The past is another land
July 23, 2009 § 1 Comment
I don’t know if I’ve ever written about it, but my grandmother has cancer. Has had it for over 25 years, and she’s slowly but steadily nearing her end. Dexterity is all but gone, and it’s never hit me as hard as today.
We were sitting in her kitchen together with a sliced-up apricot between us, she in her wheelchair, me next to her, knitting on a sock. Drachenwolle yarn, featuring the same ripe yellow the apricot had inside. And my grandma kept looking at my hands, at the needles, going round and round and round with such longing in her eyes, until I gave her the sock.
Three knit stitches. Three painfully slow, careful knit stitches, was all she could manage before she lost what strength she had in her arms and had to give it back.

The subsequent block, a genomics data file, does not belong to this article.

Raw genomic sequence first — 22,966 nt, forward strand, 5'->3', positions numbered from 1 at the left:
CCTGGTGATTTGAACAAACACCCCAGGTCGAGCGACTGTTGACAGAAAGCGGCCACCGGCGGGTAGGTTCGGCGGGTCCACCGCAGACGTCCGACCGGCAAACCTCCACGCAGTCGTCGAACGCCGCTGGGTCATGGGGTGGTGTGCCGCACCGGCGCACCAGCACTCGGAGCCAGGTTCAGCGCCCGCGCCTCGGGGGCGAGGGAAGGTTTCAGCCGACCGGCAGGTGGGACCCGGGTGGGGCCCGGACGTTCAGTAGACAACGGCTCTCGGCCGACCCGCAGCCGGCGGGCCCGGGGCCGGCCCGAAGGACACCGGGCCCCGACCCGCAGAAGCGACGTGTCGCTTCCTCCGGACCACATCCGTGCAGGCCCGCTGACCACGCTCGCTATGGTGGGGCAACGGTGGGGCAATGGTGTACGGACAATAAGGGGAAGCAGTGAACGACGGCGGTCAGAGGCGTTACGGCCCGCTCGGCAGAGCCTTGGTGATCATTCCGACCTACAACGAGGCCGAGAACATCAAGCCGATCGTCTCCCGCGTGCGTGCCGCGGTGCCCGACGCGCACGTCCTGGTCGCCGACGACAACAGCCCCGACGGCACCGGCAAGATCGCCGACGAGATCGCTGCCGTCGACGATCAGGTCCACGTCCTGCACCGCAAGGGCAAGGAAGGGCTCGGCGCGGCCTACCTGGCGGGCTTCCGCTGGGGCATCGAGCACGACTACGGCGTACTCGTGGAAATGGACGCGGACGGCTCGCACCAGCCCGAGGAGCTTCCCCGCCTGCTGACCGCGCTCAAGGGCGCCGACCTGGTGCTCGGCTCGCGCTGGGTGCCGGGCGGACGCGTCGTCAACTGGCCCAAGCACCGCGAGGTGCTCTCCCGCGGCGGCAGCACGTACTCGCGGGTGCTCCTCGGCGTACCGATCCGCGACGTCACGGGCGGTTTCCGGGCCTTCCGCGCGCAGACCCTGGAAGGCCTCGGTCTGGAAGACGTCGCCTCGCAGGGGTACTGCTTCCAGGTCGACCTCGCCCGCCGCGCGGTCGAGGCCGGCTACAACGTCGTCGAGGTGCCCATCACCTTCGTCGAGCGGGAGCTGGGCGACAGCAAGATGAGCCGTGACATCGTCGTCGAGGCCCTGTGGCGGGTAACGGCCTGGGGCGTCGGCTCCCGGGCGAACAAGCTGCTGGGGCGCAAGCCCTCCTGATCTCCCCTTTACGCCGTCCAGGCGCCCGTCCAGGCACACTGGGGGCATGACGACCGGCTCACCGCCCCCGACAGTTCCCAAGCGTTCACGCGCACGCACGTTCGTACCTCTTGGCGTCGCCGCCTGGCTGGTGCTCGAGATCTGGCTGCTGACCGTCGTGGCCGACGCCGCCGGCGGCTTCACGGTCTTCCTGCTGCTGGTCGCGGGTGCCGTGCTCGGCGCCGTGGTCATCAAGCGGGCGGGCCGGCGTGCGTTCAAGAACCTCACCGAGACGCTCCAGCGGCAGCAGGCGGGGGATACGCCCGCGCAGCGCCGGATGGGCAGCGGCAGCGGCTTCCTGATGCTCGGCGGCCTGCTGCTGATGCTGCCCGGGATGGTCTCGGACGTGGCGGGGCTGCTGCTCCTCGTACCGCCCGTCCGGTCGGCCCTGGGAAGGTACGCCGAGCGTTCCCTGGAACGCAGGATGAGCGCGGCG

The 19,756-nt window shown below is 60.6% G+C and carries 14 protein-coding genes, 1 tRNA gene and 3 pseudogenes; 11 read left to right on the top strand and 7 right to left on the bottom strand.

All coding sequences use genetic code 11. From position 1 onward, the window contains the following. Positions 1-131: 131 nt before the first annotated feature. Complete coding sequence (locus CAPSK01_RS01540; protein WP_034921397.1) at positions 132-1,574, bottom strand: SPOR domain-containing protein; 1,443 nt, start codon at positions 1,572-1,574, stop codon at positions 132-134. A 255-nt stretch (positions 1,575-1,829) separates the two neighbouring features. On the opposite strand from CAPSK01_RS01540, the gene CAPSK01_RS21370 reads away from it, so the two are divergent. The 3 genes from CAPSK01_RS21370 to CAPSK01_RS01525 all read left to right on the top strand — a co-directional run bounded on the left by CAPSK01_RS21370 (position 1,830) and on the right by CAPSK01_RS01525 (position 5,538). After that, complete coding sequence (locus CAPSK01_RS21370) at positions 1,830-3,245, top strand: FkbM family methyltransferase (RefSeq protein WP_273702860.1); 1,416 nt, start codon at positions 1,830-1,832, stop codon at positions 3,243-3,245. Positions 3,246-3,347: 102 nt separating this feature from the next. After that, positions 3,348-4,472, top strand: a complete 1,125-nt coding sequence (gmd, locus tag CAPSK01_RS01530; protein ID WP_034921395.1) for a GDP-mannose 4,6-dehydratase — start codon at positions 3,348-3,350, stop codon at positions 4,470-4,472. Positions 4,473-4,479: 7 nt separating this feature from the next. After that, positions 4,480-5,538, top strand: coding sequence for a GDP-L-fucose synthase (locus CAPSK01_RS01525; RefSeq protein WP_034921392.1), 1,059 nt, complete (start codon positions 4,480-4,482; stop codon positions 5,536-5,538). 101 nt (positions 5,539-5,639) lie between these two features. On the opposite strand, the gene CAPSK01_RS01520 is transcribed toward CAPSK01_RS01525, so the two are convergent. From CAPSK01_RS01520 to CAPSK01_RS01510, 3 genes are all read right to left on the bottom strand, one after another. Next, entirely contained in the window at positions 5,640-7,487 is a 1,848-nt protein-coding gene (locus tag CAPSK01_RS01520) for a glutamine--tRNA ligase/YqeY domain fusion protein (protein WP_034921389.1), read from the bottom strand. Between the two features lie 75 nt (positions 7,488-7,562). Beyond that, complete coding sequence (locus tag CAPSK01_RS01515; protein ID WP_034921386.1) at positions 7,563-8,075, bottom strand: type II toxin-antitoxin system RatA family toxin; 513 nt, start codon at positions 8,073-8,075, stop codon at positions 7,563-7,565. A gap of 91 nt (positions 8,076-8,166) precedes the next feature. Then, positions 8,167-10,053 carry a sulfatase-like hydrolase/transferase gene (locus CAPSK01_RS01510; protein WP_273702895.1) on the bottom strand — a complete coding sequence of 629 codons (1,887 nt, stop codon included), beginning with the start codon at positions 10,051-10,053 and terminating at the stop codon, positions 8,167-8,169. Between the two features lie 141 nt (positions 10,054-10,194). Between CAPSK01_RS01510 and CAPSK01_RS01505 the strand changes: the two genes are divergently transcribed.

This is the woman who showered my sister and me in knits when we were small. My mother brought me back from the hospital in a hat and a dress-cum-sleeping-bag my grandmother had made. When she wasn’t knitting, she was crocheting, or doing the most amazing needlepoint, or painting. She was the one who taught me Hardanger needlepoint when I was maybe six or seven, knits and purls when I was twelve or thirteen, and crochet around the same time. She was the one on whose balcony and in whose living room I spent two summers and a winter knitting garter stitch scarves for myself and my family, and crocheting pot holders for my parents. Who is always the first to ask about what I’m up to in the knitting department.
Three knit stitches is all that is left of that.
Three tiny knit stitches, already indistinguishable from the rest of the lot, that are probably the last stitches she is ever going to knit.